Fire Department Fails to Meet Standards for Response Times, Audit Finds
CITY HALL — A new audit of Chicago Fire Department response times found city crews did not "strictly" meet national standards, but softened criticism of the department in a report released Friday.
Inspector General Joseph Ferguson released an audit of Fire Department response times for 2012. It criticized the department for not clearly setting and stating its goals in the area, and for lumping together "turnout" and "travel time," categories separated in national guidelines.
The audit determined that firefighters arrived on the scene of a fire within 5 minutes and 20 seconds 82 percent of the time, slightly below the 90 percent standard set by the National Fire Protection Association. According to the audit, the department "argues that NFPA standards are useful as guidelines rather than stringent rules for fire departments."
The audit said Ferguson's office "does not have an opinion about the usefulness of NFPA standards. We simply encourage CFD to set and state its goals clearly and to regularly check its status in meeting those goals."
Ferguson said he had received assurances on that from department officials, adding, "I commend CFD’s commitment to clarifying its public accounts of standards and achievements in the future."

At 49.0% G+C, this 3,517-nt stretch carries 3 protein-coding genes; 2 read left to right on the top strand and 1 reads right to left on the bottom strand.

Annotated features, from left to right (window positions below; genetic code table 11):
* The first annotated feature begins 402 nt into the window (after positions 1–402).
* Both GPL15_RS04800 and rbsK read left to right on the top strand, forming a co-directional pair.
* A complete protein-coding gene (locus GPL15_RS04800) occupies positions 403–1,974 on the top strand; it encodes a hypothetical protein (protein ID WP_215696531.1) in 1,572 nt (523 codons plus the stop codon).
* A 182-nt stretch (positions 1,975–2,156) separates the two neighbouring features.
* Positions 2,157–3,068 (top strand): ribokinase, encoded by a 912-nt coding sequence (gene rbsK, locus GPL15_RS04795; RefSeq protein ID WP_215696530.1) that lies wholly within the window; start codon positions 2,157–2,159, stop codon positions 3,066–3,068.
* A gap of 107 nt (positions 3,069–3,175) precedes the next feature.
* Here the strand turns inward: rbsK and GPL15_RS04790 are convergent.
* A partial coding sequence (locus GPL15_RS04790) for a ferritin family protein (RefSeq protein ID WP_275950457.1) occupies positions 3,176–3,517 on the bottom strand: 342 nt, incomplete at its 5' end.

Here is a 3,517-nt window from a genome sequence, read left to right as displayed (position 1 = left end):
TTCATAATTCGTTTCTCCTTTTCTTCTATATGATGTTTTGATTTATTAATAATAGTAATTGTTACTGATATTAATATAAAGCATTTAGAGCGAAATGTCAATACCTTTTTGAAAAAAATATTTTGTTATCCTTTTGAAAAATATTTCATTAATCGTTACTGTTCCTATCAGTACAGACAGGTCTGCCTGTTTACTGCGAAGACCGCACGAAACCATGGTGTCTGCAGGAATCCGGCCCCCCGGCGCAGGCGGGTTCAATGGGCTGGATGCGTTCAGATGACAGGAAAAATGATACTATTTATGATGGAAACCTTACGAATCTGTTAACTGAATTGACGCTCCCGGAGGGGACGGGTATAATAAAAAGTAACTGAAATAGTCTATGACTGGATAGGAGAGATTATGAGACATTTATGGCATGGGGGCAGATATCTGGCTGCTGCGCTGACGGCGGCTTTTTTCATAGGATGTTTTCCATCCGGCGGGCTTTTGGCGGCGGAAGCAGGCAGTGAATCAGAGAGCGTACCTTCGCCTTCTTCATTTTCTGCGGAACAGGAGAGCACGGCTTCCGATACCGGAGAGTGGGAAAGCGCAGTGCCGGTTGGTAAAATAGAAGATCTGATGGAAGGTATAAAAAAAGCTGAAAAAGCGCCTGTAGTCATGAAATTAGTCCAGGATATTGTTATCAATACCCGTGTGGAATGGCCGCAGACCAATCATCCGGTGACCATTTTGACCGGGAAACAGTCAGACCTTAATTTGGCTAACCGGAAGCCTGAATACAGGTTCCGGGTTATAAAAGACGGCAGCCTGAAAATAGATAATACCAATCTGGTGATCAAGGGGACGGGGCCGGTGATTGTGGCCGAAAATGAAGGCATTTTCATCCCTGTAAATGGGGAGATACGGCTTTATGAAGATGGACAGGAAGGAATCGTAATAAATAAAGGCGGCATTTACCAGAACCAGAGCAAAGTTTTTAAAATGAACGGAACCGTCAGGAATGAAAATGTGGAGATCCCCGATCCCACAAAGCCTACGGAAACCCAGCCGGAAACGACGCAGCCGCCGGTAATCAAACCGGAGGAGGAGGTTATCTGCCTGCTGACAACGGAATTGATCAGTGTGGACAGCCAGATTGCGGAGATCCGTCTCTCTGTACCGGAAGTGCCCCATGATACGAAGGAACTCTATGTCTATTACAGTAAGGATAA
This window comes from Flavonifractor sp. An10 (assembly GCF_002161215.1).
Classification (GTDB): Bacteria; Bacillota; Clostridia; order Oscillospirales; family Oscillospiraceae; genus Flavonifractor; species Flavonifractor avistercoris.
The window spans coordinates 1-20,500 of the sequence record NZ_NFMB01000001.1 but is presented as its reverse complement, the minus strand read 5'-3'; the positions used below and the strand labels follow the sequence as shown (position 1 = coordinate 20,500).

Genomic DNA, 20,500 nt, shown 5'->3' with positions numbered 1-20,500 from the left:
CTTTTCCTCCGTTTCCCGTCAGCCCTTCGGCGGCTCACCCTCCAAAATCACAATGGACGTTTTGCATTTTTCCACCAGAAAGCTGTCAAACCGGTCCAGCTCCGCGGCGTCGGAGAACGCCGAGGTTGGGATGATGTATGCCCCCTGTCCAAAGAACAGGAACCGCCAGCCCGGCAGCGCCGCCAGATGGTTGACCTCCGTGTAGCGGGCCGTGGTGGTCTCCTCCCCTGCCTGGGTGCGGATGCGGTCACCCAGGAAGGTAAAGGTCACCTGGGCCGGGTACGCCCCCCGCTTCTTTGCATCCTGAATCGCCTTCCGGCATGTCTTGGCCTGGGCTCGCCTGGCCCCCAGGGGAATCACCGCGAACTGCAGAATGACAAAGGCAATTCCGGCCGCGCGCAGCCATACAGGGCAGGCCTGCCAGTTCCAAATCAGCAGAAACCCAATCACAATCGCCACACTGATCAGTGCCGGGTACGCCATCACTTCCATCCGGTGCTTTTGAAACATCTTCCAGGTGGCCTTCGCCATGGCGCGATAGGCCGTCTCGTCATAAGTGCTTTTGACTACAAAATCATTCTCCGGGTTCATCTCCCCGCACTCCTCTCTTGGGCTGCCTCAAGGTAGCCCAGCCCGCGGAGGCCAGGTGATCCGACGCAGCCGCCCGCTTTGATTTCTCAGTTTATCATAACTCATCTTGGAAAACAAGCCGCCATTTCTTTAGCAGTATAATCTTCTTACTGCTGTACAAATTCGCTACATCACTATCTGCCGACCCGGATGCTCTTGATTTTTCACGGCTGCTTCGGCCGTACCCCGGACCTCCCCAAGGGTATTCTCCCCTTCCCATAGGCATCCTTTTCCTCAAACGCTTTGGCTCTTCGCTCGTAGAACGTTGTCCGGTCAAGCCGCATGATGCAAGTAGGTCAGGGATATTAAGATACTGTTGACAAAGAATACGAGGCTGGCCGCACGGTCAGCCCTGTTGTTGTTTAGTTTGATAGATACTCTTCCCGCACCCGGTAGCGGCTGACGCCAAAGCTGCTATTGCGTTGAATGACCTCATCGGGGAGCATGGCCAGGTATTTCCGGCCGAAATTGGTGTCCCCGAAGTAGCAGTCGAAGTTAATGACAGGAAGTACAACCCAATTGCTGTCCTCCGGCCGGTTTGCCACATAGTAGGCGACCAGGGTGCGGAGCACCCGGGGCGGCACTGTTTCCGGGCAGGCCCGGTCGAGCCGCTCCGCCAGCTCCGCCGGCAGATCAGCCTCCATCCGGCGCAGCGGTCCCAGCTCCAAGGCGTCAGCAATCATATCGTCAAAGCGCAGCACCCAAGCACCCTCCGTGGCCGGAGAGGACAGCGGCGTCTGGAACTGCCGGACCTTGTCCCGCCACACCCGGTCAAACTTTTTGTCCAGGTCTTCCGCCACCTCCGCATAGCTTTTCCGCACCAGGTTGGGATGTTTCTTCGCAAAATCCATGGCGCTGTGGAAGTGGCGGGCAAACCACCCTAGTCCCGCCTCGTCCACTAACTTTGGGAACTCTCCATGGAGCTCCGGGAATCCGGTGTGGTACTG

Response time on medical emergencies was not as close to the national standards as for fires. CFD personnel arrived on the scene within five minutes only 58 percent of the time, well below the same 90-percent standard. In fact, CFD did not meet that 90-percent threshold for responding to medical emergencies in any ward for 2012.
The Fire Department met the 90-percent goal for fire response times in seven wards: the 27th, the 28th, the 33rd, the 37th, the 40th, the 47th and the 49th. The best was the 33rd Ward with 94 percent, the worst the 9th with 64 percent.
The audit did not encourage firefighters and emergency personnel to drive faster, as that could increase danger, but encouraged the department to find ways to be more efficient in its response from receiving an emergency call to getting to the scene.